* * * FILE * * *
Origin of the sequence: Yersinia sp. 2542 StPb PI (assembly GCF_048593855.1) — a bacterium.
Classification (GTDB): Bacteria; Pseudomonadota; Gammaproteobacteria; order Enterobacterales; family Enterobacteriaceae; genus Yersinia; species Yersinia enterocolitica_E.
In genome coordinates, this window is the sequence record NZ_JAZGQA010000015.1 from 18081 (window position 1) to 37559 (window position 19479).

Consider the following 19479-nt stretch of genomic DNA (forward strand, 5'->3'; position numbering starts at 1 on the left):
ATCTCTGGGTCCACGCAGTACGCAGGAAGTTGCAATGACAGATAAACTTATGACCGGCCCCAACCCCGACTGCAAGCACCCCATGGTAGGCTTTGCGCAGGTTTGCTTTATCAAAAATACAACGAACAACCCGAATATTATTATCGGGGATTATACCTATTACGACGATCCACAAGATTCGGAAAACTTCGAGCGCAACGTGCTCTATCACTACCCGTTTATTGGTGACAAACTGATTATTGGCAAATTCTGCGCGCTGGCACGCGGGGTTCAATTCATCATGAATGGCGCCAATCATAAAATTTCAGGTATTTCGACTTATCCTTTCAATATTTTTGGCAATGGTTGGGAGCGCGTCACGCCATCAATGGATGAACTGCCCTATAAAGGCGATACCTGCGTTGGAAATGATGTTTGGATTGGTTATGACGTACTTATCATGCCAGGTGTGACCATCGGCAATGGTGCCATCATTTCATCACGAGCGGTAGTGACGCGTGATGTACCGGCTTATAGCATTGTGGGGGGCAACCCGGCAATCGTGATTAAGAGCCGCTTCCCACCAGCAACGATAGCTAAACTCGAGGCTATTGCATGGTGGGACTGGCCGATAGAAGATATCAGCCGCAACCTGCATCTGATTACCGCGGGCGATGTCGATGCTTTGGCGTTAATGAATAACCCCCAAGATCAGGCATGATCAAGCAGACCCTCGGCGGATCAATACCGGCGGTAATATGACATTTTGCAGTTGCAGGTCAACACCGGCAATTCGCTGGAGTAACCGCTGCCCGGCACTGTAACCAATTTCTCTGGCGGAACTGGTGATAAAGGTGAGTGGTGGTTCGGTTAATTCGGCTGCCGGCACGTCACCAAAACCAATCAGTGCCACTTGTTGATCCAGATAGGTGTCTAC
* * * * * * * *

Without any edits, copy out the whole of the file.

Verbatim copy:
Origin of the sequence: Yersinia sp. 2542 StPb PI (assembly GCF_048593855.1) — a bacterium.
Classification (GTDB): Bacteria; Pseudomonadota; Gammaproteobacteria; order Enterobacterales; family Enterobacteriaceae; genus Yersinia; species Yersinia enterocolitica_E.
In genome coordinates, this window is the sequence record NZ_JAZGQA010000015.1 from 18081 (window position 1) to 37559 (window position 19479).

Consider the following 19479-nt stretch of genomic DNA (forward strand, 5'->3'; position numbering starts at 1 on the left):
ATCTCTGGGTCCACGCAGTACGCAGGAAGTTGCAATGACAGATAAACTTATGACCGGCCCCAACCCCGACTGCAAGCACCCCATGGTAGGCTTTGCGCAGGTTTGCTTTATCAAAAATACAACGAACAACCCGAATATTATTATCGGGGATTATACCTATTACGACGATCCACAAGATTCGGAAAACTTCGAGCGCAACGTGCTCTATCACTACCCGTTTATTGGTGACAAACTGATTATTGGCAAATTCTGCGCGCTGGCACGCGGGGTTCAATTCATCATGAATGGCGCCAATCATAAAATTTCAGGTATTTCGACTTATCCTTTCAATATTTTTGGCAATGGTTGGGAGCGCGTCACGCCATCAATGGATGAACTGCCCTATAAAGGCGATACCTGCGTTGGAAATGATGTTTGGATTGGTTATGACGTACTTATCATGCCAGGTGTGACCATCGGCAATGGTGCCATCATTTCATCACGAGCGGTAGTGACGCGTGATGTACCGGCTTATAGCATTGTGGGGGGCAACCCGGCAATCGTGATTAAGAGCCGCTTCCCACCAGCAACGATAGCTAAACTCGAGGCTATTGCATGGTGGGACTGGCCGATAGAAGATATCAGCCGCAACCTGCATCTGATTACCGCGGGCGATGTCGATGCTTTGGCGTTAATGAATAACCCCCAAGATCAGGCATGATCAAGCAGACCCTCGGCGGATCAATACCGGCGGTAATATGACATTTTGCAGTTGCAGGTCAACACCGGCAATTCGCTGGAGTAACCGCTGCCCGGCACTGTAACCAATTTCTCTGGCGGAACTGGTGATAAAGGTGAGTGGTGGTTCGGTTAATTCGGCTGCCGGCACGTCACCAAAACCAATCAGTGCCACTTGTTGATCCAGATAGGTGTCTAC